Publication: Research - peer-review › Journal article – Annual report year: 2011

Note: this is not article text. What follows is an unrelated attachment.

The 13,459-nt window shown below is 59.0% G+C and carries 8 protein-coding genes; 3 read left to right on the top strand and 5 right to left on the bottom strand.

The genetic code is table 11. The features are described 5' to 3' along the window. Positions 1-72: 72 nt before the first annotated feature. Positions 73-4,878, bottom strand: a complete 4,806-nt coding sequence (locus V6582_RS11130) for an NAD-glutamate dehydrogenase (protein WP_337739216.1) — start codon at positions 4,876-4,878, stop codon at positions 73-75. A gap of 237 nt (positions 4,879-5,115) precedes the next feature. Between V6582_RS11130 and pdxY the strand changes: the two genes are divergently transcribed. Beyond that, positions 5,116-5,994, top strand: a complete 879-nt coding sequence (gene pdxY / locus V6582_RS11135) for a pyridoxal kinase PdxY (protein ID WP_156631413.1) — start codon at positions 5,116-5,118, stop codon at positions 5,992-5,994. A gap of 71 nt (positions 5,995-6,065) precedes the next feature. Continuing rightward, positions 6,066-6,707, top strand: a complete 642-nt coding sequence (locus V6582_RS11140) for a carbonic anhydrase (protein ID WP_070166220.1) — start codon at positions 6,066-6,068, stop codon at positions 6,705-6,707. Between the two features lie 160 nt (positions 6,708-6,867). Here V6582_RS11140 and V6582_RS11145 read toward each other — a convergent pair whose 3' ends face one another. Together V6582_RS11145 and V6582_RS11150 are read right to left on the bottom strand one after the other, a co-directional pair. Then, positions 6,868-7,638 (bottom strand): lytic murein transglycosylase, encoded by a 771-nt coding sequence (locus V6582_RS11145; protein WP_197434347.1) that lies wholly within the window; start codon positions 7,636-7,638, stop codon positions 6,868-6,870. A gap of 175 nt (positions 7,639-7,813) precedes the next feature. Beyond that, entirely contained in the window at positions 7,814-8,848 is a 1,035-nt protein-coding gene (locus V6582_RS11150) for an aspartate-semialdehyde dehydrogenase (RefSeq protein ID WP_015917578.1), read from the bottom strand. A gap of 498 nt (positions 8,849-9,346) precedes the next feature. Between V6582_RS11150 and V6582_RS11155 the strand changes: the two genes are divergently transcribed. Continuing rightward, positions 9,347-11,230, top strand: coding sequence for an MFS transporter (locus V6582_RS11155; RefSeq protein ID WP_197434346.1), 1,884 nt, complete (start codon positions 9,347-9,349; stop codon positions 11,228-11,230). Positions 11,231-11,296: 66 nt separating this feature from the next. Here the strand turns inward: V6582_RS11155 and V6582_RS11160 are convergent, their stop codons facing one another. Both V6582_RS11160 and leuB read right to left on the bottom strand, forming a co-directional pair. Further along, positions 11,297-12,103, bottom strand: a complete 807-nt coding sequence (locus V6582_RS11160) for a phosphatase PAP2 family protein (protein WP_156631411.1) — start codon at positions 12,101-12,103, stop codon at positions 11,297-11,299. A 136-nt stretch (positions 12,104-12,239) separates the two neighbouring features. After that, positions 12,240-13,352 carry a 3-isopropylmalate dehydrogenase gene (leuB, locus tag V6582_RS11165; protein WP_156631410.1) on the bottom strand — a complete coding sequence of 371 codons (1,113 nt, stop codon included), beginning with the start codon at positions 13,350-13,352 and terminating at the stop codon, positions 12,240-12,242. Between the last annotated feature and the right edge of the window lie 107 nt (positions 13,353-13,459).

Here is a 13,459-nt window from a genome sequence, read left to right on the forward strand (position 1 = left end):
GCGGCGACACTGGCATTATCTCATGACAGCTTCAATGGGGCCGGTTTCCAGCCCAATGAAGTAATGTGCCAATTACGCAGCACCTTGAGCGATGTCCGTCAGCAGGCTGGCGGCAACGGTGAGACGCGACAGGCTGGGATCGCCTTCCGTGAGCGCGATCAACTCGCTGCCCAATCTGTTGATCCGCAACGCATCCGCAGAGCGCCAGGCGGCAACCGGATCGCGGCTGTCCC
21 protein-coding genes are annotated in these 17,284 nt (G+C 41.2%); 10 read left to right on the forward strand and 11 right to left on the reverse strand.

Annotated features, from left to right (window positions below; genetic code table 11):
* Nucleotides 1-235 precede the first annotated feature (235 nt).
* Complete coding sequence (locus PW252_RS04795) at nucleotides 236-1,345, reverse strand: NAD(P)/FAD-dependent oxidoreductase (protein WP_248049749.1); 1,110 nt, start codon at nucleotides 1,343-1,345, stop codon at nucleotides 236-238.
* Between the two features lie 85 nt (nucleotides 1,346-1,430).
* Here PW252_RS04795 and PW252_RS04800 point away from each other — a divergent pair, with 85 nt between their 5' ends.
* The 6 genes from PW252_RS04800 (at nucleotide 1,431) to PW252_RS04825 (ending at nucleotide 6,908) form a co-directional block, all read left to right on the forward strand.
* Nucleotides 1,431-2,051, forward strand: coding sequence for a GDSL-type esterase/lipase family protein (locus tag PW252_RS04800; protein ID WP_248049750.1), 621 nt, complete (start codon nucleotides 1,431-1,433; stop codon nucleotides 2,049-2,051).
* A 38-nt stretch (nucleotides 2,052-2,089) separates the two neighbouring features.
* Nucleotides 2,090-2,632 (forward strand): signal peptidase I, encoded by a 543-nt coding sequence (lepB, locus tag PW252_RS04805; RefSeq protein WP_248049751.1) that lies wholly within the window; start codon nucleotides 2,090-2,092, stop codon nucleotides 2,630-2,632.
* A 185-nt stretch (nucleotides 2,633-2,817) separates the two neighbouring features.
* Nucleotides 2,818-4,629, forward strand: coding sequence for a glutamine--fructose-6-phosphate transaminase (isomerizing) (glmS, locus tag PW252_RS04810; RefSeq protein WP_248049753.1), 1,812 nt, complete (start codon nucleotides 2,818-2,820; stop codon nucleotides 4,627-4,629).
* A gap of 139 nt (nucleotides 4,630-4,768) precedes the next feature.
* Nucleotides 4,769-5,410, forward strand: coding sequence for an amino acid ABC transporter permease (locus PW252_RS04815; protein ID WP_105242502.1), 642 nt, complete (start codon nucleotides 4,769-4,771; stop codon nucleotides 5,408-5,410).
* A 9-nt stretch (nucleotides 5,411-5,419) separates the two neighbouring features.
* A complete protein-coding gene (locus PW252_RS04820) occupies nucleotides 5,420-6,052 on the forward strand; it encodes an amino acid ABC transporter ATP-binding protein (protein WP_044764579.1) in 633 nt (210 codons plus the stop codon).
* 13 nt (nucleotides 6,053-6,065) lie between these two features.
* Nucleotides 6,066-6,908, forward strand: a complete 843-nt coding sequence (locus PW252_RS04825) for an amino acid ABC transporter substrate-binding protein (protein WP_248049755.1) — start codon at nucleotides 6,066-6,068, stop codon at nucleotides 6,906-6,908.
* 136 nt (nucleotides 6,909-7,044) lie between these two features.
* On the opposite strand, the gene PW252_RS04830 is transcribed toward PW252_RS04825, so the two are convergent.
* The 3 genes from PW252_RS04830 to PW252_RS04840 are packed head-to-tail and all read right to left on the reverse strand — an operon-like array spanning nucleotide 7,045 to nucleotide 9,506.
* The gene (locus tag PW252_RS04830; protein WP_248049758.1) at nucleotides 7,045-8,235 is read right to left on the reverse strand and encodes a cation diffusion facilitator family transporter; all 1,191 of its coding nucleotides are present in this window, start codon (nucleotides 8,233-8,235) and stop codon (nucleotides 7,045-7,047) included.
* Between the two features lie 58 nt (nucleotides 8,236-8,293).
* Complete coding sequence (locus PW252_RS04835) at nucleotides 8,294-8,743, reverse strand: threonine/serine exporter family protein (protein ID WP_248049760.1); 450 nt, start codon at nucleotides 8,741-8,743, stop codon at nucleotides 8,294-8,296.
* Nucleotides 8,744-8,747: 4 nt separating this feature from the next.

Integrating large amounts of wind power in energy systems poses balancing challenges due to the variable and only partly predictable nature of wind. The challenges cover different time scales from intra-hour, intra-day/day-ahead to several days and seasonal level. Along with flexible electricity demand options, various electricity storage technologies are being discussed as candidates for contributing to large-scale wind power integration and these also differ in terms of the time scales at which they can operate. In this paper, using the case of Western Denmark in 2025 with an expected 57% wind power penetration, wind power impacts on different time scales are analysed. Results show consecutive negative and high net load period lengths indicating a significant potential for flexibility measures capable of charging/activating demand and discharging/inactivating demand in periods of 1 h to one day. The analysis suggests a lower but also significant potential for flexibility measures charging/activating demand in periods of several days. In addition, the results indicate a physical potential for seasonal electricity storage. In the study, a number of large-scale electricity storage technologies – batteries, flow batteries, compressed air energy storage, electrolysis combined with fuel cells, and electric vehicles – are moreover categorised with respect to the time scales at which they are suited to support wind power integration. While all of these technologies are assessed suitable for intra-hour and intra-day/day-ahead power balancing only some are found suited for responding to several days with high/low net loads and even fewer for seasonal balancing.
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